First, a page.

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This Week in PLOS: Mar 24, 2014

A PLOS One study by Norwegian researchers suggests metabolomic markers in blood and urine samples from pregnant women can help in predicting preeclampsia risk. Using a magnetic resonance-based metabolomics profiling approach, the team tested blood and urine samples from 10 pregnant women with preeclampsia, 10 unaffected pregnancies, and 10 age-matched women who were not pregnant. The search led to a set of nine metabolites in urine samples that were found at significantly different levels in women with preeclampsia. In the blood samples, meanwhile, the investigators picked up differences in high- and low-density lipoprotein levels in women with preeclampsia compared with those from both control groups. Our sister publication GenomeWeb Daily News has more on the study, here.

In another PLOS One study, a team from the University of Ottawa describes the dielectric breakdown method they've developed for creating and enlarging solid-state nanopores in a fast and cost-effective manner. The approach, which involves applying voltage across a membrane composed of insulating material until a single breakdown event occurs, was presented in Arxiv last fall. For more on the nanopore fabrication method and its potential applications, check out this story from our recent issue of In Sequence.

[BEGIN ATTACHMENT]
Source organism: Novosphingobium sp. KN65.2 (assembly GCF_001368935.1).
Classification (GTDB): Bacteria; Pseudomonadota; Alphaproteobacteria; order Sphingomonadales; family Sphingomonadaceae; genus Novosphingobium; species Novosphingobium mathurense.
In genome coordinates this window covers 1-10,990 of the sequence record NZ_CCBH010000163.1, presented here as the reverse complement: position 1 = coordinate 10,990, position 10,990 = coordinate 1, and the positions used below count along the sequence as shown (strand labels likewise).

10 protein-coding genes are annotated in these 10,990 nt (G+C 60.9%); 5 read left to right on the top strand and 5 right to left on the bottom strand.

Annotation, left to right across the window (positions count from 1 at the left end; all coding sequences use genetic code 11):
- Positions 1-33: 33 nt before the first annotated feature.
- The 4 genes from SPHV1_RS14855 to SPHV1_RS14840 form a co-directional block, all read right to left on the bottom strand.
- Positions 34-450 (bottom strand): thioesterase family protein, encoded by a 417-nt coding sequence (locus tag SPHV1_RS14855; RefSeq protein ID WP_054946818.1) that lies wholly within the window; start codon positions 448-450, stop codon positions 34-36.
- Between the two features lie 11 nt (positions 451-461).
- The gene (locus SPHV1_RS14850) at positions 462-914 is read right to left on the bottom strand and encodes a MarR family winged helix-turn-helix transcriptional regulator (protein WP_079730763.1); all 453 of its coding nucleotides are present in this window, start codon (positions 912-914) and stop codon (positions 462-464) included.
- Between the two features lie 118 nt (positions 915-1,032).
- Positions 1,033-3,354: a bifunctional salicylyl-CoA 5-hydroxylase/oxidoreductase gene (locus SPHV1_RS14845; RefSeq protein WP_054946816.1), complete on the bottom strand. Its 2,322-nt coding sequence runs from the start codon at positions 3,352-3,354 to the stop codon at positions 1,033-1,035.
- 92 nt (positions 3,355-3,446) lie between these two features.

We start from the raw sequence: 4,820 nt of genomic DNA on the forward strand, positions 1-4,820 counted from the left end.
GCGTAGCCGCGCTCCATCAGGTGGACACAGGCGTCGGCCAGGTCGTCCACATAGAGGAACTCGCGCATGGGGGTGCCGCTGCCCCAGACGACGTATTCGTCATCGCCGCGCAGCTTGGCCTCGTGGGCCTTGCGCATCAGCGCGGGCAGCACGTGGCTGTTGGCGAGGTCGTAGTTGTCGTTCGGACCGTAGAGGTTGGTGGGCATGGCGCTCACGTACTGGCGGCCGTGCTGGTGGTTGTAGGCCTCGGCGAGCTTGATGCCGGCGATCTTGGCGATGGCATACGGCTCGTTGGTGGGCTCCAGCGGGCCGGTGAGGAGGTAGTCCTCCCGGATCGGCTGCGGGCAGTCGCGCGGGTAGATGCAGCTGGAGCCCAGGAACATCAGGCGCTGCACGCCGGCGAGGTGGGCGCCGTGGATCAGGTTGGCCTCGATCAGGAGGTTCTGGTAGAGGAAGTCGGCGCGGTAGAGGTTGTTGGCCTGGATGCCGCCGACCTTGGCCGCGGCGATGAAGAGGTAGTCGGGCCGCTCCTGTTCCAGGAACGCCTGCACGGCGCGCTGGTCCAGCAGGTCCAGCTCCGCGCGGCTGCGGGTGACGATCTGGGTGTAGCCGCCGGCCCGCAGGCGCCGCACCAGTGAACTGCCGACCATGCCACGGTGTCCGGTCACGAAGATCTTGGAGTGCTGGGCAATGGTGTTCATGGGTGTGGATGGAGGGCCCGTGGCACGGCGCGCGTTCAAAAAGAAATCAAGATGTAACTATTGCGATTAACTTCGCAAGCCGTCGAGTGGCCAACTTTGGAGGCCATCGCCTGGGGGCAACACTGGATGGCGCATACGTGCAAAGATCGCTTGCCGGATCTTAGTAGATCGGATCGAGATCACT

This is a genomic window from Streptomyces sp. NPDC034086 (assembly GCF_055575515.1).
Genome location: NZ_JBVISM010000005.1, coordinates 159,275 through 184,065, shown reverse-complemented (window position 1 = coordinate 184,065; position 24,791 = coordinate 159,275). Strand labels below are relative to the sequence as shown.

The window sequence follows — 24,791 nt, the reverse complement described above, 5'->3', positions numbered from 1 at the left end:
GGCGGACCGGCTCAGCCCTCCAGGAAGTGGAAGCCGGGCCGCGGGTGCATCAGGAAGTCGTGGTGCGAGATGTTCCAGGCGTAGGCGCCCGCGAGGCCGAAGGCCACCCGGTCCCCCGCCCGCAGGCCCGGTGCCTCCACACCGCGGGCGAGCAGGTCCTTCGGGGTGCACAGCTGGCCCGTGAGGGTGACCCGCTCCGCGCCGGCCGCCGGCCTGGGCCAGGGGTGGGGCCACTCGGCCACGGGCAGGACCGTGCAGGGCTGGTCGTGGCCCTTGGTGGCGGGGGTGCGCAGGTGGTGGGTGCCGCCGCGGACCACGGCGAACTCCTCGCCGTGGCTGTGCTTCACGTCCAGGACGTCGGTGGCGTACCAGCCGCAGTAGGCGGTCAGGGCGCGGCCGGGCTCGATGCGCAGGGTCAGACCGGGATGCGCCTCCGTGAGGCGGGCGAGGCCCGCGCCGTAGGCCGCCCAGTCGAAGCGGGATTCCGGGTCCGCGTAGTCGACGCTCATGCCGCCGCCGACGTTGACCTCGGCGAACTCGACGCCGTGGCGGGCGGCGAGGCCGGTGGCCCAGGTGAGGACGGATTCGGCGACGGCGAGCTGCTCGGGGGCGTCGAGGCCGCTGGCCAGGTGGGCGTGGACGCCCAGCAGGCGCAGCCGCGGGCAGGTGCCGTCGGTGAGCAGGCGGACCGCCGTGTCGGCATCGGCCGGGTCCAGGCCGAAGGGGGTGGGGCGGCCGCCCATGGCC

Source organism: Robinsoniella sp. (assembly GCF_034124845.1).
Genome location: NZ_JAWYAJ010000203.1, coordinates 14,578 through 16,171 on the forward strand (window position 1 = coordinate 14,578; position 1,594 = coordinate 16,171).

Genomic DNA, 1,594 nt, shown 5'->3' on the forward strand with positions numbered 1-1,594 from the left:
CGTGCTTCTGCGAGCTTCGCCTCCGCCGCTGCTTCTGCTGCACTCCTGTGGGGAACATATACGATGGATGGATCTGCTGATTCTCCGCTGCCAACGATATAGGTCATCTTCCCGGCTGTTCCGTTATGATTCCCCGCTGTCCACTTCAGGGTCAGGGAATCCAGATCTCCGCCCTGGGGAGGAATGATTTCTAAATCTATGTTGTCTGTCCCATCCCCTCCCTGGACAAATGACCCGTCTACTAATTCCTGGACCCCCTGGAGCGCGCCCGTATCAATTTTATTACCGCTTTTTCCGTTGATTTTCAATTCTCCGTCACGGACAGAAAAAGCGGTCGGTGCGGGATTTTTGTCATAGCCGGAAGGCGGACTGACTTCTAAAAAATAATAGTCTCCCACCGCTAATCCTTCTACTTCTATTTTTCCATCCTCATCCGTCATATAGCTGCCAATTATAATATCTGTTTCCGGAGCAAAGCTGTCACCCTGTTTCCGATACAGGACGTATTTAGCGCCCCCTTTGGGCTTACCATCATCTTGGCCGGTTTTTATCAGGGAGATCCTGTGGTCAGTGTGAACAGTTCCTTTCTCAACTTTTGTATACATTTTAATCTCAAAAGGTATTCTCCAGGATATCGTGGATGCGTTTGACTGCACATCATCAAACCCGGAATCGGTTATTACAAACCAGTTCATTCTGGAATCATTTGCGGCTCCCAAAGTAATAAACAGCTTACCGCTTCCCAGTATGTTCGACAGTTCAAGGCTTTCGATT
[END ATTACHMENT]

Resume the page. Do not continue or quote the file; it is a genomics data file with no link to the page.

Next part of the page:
The Scan

Close Panel Vote on Califf Nomination

The New York Times reports there was a close committee vote to advance the nomination of Robert Califf to lead the US Food and Drug Administration to the full Senate.

Task Force Reports on Scientific Integrity

Nature News writes that that a new task force report recommends that the US establish a cross-agency scientific integrity council.

Across the Hall

Genetic testing, closed-circuit cameras, and more show how a traveler, without any contact, infected others at a New Zealand quarantine facility, CNN reports.

Science Paper Examines Influence of Chromatin Modifications on Obsessive-Compulsive Disorder

In Science this week: genes regulating chromatin modification may contribute to OCD risk.